Sunday, April 21, 2013

Cabin Life: Seeking Comfort When Tragedy Strikes

The SyrupI made my maple syrup yesterday, and it turned out really good.  I know because I drank more than a couple shots of boiling sap and syrup during the process.  I did not mind the taste-testing.

Due to the incredibly windy conditions up here and the fact that there’s a residential burn-ban in effect, I decided to boil down the sap at Amy’s.  I ended up with about five and a half gallons of sap which boiled down nicely to about a pint and a half of syrup.  Not a ton, but enough to enjoy and even share.  Making and tasting the syrup was a much needed break after the events of the past week.  I think most of us needed a distraction or two this week. » Continue Reading.


Sunday, April 14, 2013

Cabin Life: The Tardy Spring

Ice on a cherry logSo far, spring has been a big let down.  There were two robins in the yard this morning, hopefully representing a soon-to-be change in the weather.  Between the upper field and lower field, I’d say about two-thirds of the area is still covered in snow.  In the woods, I can post-hole my legs up to the calf when not wearing snowshoes.  Luckily, the freeze and thaw effect has left a fairly heavy crust on top of the snow, making it a little easier to walk around.

The little path that Pico and I have made to the sugar maples is a safe walk, and I have no problem doing it in sneakers.  I might break through three or four times, but the falls through the crust into the four or five inches of snow don’t seem to matter now.  The end is in sight. » Continue Reading.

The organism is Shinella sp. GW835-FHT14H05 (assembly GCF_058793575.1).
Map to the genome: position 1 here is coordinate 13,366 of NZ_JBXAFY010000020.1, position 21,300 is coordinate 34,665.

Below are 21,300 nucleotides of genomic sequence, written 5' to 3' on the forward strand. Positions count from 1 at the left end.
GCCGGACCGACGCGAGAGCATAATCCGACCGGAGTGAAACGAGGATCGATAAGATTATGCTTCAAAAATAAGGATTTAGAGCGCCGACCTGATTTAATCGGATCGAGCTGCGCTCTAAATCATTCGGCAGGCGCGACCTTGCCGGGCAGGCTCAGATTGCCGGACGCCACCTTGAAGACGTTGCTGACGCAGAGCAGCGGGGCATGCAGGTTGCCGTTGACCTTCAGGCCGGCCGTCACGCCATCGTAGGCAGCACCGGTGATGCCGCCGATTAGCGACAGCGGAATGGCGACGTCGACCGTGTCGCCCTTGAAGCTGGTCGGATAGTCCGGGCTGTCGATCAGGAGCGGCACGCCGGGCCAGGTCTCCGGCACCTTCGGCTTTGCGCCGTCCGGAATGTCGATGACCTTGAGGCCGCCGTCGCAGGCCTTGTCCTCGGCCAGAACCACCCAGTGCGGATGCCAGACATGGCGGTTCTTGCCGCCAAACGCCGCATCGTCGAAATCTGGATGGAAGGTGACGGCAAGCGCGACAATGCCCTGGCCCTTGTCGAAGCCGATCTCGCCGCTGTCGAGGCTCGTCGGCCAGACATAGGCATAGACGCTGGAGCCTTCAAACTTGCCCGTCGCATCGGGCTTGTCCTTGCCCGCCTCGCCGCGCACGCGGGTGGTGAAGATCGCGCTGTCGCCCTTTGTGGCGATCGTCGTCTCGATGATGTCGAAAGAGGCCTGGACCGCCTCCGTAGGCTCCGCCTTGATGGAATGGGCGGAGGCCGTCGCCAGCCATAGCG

Sunday, April 7, 2013

Cabin Life: Mud Season

Stream in the SpringWe’re here in April, and there’s still quite a bit of snow on the ground.  The days have been warm enough to start melting the snow, but the cold nights and occasional snow showers have hampered the quick onset of spring.  Pico and I went for a last ski down the railroad tracks near a friend’s house the other day, but now the snowshoes and skis are stashed, and unless something crazy happens with the weather, I think it’s time to call it a season.

A couple of weeks ago, it was so warm that we got our first taste of mud season.  Now, for those of you who don’t know, mud season in a semi-official time of year between winter and spring.  Mud season is not something that is well celebrated, but in some ways, it can be the best time of the year. » Continue Reading.


Sunday, March 31, 2013

Cabin Life: A First Syrup Season

First DripI love my dog Pico.  But there are times when he can be extremely annoying.  Like right now, he’s licking my elbow and won’t stop.  I lifted my arm up off the table but he just jumped up on me to keep on licking.  I don’t know why he is doing this or what I could have possibly gotten on my elbow to make him want to lick it so bad.  He’s just a little weird sometimes.

I noticed another oddity out here this week.  I tapped a few maple trees so I could make a little sap this year.  Last year, I was all primed to do the work, but then maple season came and went in a week in February, and I was caught off guard and left with no syrup.

This year is a test run.  I bought some taps and used a few old milk jugs as buckets.  Trying to do it on the quick and cheap, I’m really only expecting a couple servings of syrup.  I don’t have the equipment or the time right now to handle a big production, but now that I know what I’m getting into, I can make a bunch of syrup next spring. » Continue Reading.